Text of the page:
aqueduct


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aqueduct
Pont du Gard,
near Nîmes, France

aq·ue·duct

 (ăk′wĭ-dŭkt′)
n.
1.
a. A pipe or channel designed to transport water from a remote source, usually by gravity.
b. A bridgelike structure supporting a conduit or canal passing over a river or low ground.
2. Anatomy A channel or passage in an organ or a body part, especially such a channel for conveying fluid.

[Latin aquaeductus : aquae, genitive of aqua, water; see aqua + ductus, a leading; see duct.]

aqueduct

(ˈækwɪˌdʌkt)
n
1. (Civil Engineering) a conduit used to convey water over a long distance, either by a tunnel or more usually by a bridge
2. (Civil Engineering) a structure, usually a bridge, that carries such a conduit or a canal across a valley or river
3. (Anatomy) a channel in an organ or part of the body, esp one that conveys a natural body fluid
[C16: from Latin aquaeductus, from aqua water + dūcere to convey]

aq•ue•duct

(ˈæk wɪˌdʌkt)

n.
1.
a. a conduit or artificial channel for conducting water from a distance.
b. a bridgelike structure that carries a water conduit or canal across a valley or over a river.
2. Anat. a canal through which liquids pass.
[1535–45; < Medieval Latin aquēductus < Latin aquae ductus a drawing off of water; see aqua, duct]

aqueduct

An elevated masonry or brick channel for carrying water, widely used by the Romans.
ThesaurusAntonymsRelated WordsSynonymsLegend:
Noun1.aqueduct - a conduit that resembles a bridge but carries water over a valleyaqueduct - a conduit that resembles a bridge but carries water over a valley
arch - (architecture) a masonry construction (usually curved) for spanning an opening and supporting the weight above it
conduit - a passage (a pipe or tunnel) through which water or electric wires can pass; "the computers were connected through a system of conduits"

aqueduct

noun conduit, channel, passage, canal, waterway, duct, sluice an old Roman aqueduct
Translations
akvedukti
akvaduktakvedukt
vodovod

aqueduct

[ˈækwɪdʌkt] Nacueducto m

aqueduct

[ˈækwɪdʌkt] naqueduc m

aqueduct

nAquädukt m or nt

aqueduct

[ˈækwɪˌdʌkt] nacquedotto
References in classic literature ?
Human blood, in order to keep its freshness, should run in hidden streams, as the water of an aqueduct is conveyed in subterranean pipes.
What could you do against a dozen bandits who spring out of some pit, ruin, or aqueduct, and level their pieces at you?
At every half-mile a groaning water-wheel lifted the soft water from the river to the crops by way of a mud-built aqueduct.
let us conceal ourselves in the arch of this aqueduct, and I will inform you presently of the origin of the commotion.
Just ahead of him in the roof of the aqueduct was a round, black hole about thirty inches in diameter.
After going through another dreamy place - a long aqueduct across the Alleghany River, which was stranger than the bridge at Harrisburg, being a vast, low, wooden chamber full of water - we emerged upon that ugly confusion of backs of buildings and crazy galleries and stairs, which always abuts on water, whether it be river, sea, canal, or ditch: and were at Pittsburg.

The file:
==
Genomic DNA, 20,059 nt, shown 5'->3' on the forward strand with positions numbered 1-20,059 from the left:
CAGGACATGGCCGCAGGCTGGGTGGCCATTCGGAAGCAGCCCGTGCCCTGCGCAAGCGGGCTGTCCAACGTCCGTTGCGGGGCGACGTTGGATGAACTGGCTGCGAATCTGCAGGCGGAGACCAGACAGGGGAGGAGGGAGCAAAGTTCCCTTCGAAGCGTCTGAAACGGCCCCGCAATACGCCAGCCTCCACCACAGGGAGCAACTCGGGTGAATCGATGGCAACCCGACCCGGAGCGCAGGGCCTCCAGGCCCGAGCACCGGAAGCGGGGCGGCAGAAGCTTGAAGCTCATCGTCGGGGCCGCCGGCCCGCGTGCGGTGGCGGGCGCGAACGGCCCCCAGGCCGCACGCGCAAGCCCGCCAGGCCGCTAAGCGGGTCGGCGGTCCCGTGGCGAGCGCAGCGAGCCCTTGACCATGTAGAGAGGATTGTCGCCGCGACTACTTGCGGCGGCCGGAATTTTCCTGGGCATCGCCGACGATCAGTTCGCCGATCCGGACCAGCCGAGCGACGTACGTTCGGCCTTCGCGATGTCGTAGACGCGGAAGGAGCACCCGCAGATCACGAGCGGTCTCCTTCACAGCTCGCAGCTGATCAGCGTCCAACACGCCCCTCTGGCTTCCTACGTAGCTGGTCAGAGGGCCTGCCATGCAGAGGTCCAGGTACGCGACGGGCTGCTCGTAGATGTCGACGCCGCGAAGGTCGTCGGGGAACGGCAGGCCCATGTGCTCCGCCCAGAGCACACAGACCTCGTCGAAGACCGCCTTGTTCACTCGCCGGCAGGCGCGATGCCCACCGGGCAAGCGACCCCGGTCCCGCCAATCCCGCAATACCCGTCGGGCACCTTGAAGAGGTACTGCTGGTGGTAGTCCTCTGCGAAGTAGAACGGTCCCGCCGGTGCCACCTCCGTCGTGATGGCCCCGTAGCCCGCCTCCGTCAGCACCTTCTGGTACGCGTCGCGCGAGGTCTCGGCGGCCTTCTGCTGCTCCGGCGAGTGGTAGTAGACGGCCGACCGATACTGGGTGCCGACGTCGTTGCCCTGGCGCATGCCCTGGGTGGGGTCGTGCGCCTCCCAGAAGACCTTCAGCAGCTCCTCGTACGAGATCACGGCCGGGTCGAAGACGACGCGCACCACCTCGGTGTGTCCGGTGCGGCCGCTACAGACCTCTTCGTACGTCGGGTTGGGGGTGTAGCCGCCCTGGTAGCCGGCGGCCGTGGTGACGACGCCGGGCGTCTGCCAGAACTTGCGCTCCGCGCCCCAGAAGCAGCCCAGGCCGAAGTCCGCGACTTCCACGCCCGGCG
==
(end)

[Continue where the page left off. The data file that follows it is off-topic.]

Nothing can be more curious than to see the channels and aqueducts that nature has formed in this hard rock, so exact and of such admirable contrivance, that they seem to be the work of men.
It has accomplished wonders far surpassing Egyptian pyramids, Roman aqueducts, and Gothic cathedrals; it has conducted expeditions that put in the shade all former Exoduses of nations and crusades.
He can see the broad green Campagna, stretching away toward the mountains, with its scattered arches and broken aqueducts of the olden time, so picturesque in their gray ruin, and so daintily festooned with vines.
He brought our Saviour to the western side Of that high mountain, whence he might behold Another plain, long, but in breadth not wide, Washed by the southern sea, and on the north To equal length backed with a ridge of hills That screened the fruits of the earth and seats of men From cold Septentrion blasts; thence in the midst Divided by a river, off whose banks On each side an Imperial City stood, With towers and temples proudly elevate On seven small hills, with palaces adorned, Porches and theatres, baths, aqueducts, Statues and trophies, and triumphal arcs, Gardens and groves, presented to his eyes Above the highth of mountains interposed-- By what strange parallax, or optic skill Of vision, multiplied through air, or glass Of telescope, were curious to enquire.
Our society is encumbered by ponderous machinery, which resembles the endless aqueducts which the Romans built over hill and dale and which are superseded by the discovery of the law that water rises to the level of its source.
SL Green's plan will create approximately 600 full-time union construction jobs and 575 full-time union operations jobs in the initial phase alone, and hundreds of more jobs are anticipated in future spin-off employment spurred by the Aqueduct development.